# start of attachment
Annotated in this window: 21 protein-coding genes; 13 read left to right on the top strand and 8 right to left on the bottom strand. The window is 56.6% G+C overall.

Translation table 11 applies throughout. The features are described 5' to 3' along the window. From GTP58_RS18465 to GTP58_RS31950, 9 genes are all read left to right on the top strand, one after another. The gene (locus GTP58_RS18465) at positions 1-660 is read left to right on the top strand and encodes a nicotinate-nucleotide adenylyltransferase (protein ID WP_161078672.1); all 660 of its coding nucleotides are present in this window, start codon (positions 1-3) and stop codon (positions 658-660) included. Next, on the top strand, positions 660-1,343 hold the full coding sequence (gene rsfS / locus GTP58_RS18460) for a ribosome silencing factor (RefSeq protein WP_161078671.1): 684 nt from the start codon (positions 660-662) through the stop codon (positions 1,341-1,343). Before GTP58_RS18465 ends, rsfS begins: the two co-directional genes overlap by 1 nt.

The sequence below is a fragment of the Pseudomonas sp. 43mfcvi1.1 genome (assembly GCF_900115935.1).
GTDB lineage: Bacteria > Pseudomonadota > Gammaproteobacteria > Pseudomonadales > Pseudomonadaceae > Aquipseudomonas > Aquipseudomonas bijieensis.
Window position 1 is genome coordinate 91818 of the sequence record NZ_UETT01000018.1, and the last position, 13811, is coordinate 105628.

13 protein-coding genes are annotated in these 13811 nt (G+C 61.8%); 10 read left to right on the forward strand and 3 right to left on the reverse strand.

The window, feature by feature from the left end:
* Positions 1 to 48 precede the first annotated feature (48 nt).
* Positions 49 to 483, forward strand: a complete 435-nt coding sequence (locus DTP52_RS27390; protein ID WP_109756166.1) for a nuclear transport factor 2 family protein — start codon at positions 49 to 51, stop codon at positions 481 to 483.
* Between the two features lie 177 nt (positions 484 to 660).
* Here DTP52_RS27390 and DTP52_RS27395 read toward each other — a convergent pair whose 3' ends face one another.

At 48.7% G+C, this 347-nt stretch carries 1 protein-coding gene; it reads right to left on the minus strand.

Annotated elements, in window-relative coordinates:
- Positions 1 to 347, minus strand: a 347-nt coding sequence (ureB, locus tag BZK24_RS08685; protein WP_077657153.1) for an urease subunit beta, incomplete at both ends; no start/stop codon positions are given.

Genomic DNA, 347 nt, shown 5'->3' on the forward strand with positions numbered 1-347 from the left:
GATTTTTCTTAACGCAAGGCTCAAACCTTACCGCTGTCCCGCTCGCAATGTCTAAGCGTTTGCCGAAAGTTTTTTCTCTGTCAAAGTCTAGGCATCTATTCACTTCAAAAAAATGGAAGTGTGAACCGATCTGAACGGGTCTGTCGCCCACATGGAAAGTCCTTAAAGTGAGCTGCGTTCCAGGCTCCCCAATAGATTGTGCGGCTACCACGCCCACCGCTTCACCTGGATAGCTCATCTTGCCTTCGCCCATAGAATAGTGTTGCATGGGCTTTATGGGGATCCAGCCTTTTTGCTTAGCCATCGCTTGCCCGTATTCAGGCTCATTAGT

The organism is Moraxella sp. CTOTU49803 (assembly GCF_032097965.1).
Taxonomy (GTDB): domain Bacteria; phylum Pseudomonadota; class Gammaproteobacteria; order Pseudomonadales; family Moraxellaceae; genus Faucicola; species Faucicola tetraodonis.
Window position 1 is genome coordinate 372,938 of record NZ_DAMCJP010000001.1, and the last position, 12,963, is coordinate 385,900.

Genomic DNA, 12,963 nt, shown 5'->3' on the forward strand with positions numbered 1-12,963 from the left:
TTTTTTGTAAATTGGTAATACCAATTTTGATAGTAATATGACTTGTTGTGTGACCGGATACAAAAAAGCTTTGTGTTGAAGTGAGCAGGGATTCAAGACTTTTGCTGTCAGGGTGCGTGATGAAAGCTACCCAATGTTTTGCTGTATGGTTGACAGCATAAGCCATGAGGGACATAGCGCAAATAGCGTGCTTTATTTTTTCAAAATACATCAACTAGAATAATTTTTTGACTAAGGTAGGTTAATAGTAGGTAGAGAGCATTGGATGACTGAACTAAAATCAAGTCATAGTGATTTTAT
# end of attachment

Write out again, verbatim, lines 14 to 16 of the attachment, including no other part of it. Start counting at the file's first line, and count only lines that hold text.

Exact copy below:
- Positions 1 to 347, minus strand: a 347-nt coding sequence (ureB, locus tag BZK24_RS08685; protein WP_077657153.1) for an urease subunit beta, incomplete at both ends; no start/stop codon positions are given.

Genomic DNA, 347 nt, shown 5'->3' on the forward strand with positions numbered 1-347 from the left:
GATTTTTCTTAACGCAAGGCTCAAACCTTACCGCTGTCCCGCTCGCAATGTCTAAGCGTTTGCCGAAAGTTTTTTCTCTGTCAAAGTCTAGGCATCTATTCACTTCAAAAAAATGGAAGTGTGAACCGATCTGAACGGGTCTGTCGCCCACATGGAAAGTCCTTAAAGTGAGCTGCGTTCCAGGCTCCCCAATAGATTGTGCGGCTACCACGCCCACCGCTTCACCTGGATAGCTCATCTTGCCTTCGCCCATAGAATAGTGTTGCATGGGCTTTATGGGGATCCAGCCTTTTTGCTTAGCCATCGCTTGCCCGTATTCAGGCTCATTAGT